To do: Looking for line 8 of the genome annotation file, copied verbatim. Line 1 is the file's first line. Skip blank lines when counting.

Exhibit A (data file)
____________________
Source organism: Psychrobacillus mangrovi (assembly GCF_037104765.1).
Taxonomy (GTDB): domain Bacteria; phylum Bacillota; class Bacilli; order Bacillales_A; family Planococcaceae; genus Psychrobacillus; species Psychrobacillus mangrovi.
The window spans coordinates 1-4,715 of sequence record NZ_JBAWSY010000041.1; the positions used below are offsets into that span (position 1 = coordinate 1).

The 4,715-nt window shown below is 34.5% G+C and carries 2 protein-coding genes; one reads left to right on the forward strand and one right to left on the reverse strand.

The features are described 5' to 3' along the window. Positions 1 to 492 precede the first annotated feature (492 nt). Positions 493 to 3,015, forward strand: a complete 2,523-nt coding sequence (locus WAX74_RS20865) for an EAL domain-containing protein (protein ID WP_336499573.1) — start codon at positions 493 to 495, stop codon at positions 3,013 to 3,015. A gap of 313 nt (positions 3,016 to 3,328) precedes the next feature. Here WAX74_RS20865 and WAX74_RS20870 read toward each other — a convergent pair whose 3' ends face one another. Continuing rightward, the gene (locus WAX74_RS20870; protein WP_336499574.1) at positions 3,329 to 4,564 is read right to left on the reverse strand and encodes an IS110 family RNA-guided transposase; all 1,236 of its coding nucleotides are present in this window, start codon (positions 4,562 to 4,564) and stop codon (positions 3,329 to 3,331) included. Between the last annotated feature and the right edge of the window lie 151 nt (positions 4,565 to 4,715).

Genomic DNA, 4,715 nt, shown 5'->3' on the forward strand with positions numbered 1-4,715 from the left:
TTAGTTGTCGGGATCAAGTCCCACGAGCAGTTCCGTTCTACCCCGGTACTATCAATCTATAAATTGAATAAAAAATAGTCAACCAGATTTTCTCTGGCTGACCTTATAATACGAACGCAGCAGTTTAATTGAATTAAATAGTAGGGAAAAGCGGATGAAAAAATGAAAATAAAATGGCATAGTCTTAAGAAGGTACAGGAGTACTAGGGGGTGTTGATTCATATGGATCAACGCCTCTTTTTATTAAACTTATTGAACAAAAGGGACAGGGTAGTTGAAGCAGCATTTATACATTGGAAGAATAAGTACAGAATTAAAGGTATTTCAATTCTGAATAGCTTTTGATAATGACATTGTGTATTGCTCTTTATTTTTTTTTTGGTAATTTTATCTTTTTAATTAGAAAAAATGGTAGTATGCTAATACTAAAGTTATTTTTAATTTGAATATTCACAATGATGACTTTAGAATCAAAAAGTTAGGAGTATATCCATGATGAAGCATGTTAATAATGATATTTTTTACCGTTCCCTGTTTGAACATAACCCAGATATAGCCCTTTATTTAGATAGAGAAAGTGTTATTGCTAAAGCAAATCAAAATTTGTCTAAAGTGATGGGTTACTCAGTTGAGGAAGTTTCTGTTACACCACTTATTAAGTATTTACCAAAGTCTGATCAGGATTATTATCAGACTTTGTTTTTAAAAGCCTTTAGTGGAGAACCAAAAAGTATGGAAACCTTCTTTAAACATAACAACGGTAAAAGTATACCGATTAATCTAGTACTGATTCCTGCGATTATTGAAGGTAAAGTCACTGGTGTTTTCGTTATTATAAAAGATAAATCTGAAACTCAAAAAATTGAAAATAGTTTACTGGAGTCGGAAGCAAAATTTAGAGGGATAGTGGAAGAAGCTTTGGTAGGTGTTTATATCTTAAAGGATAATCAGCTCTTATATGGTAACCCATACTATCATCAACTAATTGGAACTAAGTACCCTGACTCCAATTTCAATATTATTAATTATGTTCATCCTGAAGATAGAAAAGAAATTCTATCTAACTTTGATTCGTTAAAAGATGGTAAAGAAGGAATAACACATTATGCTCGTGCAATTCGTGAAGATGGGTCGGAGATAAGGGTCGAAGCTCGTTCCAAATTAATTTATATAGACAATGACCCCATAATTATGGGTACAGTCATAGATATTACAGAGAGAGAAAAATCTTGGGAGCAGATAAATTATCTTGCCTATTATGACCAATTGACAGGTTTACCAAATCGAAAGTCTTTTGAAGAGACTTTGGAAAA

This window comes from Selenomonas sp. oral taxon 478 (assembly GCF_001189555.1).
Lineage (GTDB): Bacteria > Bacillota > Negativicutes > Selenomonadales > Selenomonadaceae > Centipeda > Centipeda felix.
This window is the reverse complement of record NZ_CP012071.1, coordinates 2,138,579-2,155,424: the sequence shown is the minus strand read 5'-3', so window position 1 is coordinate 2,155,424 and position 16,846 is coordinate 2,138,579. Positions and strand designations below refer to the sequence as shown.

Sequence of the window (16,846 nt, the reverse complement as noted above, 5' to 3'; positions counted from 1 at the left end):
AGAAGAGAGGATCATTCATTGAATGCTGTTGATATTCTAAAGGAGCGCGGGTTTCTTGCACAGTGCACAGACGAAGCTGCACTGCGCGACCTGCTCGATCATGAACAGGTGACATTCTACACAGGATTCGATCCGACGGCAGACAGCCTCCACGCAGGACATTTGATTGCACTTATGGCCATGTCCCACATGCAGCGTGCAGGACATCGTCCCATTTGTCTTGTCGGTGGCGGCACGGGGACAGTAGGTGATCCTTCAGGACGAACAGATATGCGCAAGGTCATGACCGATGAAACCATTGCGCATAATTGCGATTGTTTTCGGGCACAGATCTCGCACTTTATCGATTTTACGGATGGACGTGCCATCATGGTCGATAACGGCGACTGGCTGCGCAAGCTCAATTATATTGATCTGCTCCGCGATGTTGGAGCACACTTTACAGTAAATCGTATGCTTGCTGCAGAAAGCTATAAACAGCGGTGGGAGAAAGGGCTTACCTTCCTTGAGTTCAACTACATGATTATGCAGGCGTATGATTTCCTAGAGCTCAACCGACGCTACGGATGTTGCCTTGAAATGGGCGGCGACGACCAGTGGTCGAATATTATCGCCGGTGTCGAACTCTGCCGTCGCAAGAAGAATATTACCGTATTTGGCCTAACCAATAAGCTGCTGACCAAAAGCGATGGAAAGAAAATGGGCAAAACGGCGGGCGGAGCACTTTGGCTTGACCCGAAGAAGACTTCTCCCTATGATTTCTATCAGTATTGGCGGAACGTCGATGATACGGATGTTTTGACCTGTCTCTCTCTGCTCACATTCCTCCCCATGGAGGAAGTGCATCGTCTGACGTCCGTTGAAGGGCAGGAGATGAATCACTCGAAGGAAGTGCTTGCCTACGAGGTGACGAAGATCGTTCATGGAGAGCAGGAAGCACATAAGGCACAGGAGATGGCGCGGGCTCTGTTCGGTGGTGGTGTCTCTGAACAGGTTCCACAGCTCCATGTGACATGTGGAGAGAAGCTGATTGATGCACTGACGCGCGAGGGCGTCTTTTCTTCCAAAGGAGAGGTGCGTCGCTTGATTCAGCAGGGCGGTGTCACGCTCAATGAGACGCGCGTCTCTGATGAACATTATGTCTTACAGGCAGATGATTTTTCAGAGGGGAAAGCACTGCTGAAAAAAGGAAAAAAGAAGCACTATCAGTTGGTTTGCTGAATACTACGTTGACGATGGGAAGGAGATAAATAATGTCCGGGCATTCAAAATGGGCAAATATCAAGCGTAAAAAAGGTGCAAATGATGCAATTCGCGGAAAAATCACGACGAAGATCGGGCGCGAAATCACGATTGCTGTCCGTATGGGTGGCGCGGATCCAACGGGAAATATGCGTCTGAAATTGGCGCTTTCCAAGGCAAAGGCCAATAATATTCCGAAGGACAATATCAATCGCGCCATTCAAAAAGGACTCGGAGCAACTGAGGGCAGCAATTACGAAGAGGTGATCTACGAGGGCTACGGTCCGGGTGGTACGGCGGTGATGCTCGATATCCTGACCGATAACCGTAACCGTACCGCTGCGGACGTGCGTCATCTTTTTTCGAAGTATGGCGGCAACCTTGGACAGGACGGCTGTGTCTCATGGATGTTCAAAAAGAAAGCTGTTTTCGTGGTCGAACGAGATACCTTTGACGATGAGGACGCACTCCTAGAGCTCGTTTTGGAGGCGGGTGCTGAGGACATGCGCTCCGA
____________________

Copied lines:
This window comes from Selenomonas sp. oral taxon 478 (assembly GCF_001189555.1).